YarbroughIf you are a tried-and-true Southern Baptist, what Rainwater said in his presentation would get you really fired up!

Basically, Rainwater traced our Baptist heritage to the founding of our nation – including Baptists’ impact on our Bill of Rights and the First Amendment, which includes the phrase: “Congress shall make no law respecting an establishment of religion, or prohibiting the free exercise thereof.”

Rainwater’s presentation was too detailed and extensive to recount in this column, but something occurred to me afterward.

Our Baptist forefathers – at critical junctures of our history – stood up boldly for our God-given rights and were catalysts for change.

They seized their moment in history and guided the Continental Congress to adopt language we find in the Declaration of Independence, the U.S. Constitution and our Bill of Rights.

Today, some 200-plus years following the founding of our nation, the ratification of the U.S. Consitution and the Bill of Rights, we find those same rights coming under attack by the same government our forefathers helped to found. 

Rainwater said several times that so many Baptists today – including Southern Baptists – have forgotten their rich heritage.

I say it’s time that we find our way and rekindle the spirit of our Baptist forefathers and once again stand up for biblical values against relentless attacks on the family and Christianity.

While our voices in the political arena are important, only by appealing to God can our country be saved. Let’s all commit to pray fervently for God to heal our land and bring the next great spiritual awakening to our great nation. 

May God continue to bless the United States of America!

Tim Yarbrough is editor of the Arkansas Baptist News.


It’s easy to criticize, harder to praise

Tim Yarbrough
Arkansas Baptist News 

We live in a complicated time. What is good is bad, and what is bad is good. Things our parents and grandparents would have never tolerated we now regularly allow into our living rooms via TV every evening. In my mind, there is little doubt human history is coming to some sort of climax, but how soon only God knows.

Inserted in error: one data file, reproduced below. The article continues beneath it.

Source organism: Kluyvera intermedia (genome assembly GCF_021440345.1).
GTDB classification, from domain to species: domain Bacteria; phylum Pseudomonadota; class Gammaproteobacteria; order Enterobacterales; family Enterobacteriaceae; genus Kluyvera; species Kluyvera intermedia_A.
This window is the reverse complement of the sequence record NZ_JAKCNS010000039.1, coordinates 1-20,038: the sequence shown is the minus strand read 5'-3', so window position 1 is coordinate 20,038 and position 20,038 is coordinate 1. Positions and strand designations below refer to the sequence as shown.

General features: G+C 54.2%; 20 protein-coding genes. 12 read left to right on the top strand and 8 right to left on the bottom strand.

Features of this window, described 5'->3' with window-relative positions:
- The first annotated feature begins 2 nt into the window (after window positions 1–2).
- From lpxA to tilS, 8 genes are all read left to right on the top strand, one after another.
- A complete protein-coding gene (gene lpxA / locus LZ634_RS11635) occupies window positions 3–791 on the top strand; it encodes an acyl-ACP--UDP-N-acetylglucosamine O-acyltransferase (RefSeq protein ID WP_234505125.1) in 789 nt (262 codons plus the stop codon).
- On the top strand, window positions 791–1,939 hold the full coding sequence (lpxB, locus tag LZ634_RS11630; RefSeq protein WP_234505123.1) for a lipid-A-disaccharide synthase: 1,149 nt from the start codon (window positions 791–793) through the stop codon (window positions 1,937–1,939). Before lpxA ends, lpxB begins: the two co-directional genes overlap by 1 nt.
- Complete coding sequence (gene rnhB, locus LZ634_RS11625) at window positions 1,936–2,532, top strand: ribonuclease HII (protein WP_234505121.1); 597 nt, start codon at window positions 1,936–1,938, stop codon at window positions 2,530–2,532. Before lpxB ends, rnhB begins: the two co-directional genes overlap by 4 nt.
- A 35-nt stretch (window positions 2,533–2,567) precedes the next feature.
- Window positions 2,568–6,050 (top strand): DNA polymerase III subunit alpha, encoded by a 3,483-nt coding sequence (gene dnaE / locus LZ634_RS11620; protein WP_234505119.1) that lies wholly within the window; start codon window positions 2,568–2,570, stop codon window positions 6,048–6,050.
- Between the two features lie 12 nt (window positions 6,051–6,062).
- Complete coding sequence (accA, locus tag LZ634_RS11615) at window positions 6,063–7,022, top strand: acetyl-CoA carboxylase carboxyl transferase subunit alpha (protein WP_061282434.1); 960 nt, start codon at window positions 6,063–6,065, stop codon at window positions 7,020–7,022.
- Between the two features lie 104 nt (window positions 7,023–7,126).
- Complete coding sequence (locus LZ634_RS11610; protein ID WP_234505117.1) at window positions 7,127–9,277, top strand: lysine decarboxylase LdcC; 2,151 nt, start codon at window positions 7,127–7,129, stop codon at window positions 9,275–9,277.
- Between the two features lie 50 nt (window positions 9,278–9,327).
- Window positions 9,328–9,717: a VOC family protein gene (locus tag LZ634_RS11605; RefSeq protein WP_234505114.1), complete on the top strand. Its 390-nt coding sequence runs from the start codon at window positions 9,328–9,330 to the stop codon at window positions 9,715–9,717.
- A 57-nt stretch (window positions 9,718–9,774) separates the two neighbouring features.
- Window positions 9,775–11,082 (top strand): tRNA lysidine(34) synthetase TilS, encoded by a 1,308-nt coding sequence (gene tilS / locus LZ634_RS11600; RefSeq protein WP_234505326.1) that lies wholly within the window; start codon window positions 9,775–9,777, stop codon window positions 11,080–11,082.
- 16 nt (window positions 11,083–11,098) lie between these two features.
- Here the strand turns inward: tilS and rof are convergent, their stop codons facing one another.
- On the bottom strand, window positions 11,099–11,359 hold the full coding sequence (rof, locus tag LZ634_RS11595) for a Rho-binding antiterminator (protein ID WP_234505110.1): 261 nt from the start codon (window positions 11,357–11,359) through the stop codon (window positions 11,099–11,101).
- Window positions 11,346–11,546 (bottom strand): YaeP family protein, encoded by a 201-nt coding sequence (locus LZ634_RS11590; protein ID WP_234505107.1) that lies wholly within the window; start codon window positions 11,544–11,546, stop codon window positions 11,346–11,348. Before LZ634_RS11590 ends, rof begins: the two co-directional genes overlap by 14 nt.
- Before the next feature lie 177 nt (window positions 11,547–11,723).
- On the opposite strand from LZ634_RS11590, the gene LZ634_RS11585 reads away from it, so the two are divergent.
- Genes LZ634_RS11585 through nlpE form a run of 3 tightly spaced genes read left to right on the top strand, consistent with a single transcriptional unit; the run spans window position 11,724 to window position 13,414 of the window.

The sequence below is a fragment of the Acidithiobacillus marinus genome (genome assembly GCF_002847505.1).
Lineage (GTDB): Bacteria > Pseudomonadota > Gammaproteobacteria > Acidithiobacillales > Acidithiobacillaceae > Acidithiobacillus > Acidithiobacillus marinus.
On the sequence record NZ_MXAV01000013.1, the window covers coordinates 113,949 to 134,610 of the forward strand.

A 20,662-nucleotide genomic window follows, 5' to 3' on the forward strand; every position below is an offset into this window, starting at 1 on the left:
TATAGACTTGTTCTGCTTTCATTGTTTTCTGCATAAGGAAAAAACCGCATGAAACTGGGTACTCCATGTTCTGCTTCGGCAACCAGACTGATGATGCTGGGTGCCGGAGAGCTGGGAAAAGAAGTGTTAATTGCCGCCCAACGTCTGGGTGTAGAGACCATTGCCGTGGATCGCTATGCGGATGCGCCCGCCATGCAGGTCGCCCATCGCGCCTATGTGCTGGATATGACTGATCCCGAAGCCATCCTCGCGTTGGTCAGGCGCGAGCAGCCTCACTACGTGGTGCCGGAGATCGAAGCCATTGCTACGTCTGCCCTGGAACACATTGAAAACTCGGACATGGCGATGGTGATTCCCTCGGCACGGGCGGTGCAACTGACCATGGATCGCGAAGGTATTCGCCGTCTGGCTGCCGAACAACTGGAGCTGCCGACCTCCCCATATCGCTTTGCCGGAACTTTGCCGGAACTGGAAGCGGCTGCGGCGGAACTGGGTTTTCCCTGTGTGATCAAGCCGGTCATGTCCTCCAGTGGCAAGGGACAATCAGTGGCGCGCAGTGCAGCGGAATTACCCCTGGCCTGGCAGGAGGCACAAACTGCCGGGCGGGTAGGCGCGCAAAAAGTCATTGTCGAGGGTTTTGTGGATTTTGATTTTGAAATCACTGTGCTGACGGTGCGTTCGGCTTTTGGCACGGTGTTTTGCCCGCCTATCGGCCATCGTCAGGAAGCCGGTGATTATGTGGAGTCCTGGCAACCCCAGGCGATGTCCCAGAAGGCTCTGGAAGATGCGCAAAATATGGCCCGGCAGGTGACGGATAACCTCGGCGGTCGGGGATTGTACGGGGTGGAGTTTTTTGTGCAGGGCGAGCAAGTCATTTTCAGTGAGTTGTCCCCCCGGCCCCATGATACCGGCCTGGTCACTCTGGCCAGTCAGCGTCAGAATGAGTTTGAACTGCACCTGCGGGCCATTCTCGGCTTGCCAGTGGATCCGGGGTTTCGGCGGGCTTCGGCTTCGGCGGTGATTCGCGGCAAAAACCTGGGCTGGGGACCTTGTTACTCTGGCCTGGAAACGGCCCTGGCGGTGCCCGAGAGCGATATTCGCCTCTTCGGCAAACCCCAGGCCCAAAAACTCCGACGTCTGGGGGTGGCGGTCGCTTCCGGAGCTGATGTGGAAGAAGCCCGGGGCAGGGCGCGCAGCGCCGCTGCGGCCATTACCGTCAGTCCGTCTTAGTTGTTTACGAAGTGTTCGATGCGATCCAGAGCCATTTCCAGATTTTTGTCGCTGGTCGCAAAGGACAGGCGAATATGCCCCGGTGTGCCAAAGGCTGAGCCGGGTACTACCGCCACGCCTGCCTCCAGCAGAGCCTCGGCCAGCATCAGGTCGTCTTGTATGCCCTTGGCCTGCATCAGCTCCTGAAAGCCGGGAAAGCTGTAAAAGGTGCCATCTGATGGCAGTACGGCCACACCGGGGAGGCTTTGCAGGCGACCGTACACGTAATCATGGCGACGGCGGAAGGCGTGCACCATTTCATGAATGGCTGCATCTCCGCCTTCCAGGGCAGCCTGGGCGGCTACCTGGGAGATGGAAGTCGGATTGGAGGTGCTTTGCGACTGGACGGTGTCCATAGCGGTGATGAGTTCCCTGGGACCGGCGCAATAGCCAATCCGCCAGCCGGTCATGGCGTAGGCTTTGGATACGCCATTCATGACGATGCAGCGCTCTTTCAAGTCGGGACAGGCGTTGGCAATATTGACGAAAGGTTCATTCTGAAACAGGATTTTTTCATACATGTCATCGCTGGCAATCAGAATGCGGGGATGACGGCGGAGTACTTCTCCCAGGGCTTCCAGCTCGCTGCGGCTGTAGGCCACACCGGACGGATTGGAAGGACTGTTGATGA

In our present age, it is so easy to be critical of so many things, while actually turning a blind eye to things – and sin – that we enjoy.

YarbroughAs followers of Jesus Christ, there are things that should be off-limits, or at least handled in private among believers.

This includes criticism of one’s church. 

I have often said, “If I ever get to the point that I can’t be positive and support the ministries of the church where I attend, rather than sow discord among the brethren, I will just leave.”

While our criticism may be voiced to a small group of friends and others we trust in our church, the fact is our negativity can have an adverse impact on the church’s staff and ministry.

We all are – to some degree – guilty of this type of talk. Rather than criticize, perhaps it would be better to pause and have a little talk with Jesus, who sees the ministry of His Church very differently than human eyes and ears ever will.

Arkansas Baptists enjoy churches of every size, style and location. The fact is, no matter how successful the ministry of a church is, no church is perfect.

Your pastor, ministerial staff and key leaders need your support, not your criticism. 

Remember what your mother said, “If you can’t say something positive, don’t say anything at all.”

And many a parent has told a child, “Don’t you worry about (insert name), you just worry about (your name)!”

Remember what Scripture says in Luke 6:42 (NIV): “How can you say to your brother, ‘Brother, let me take the speck out of your eye,’ when you yourself fail to see the plank in your own eye? You hypocrite, first take the plank out of your eye, and then you will see clearly to remove the speck from your brother’s eye.”

Tim Yarbrough is editor of the Arkansas Baptist News.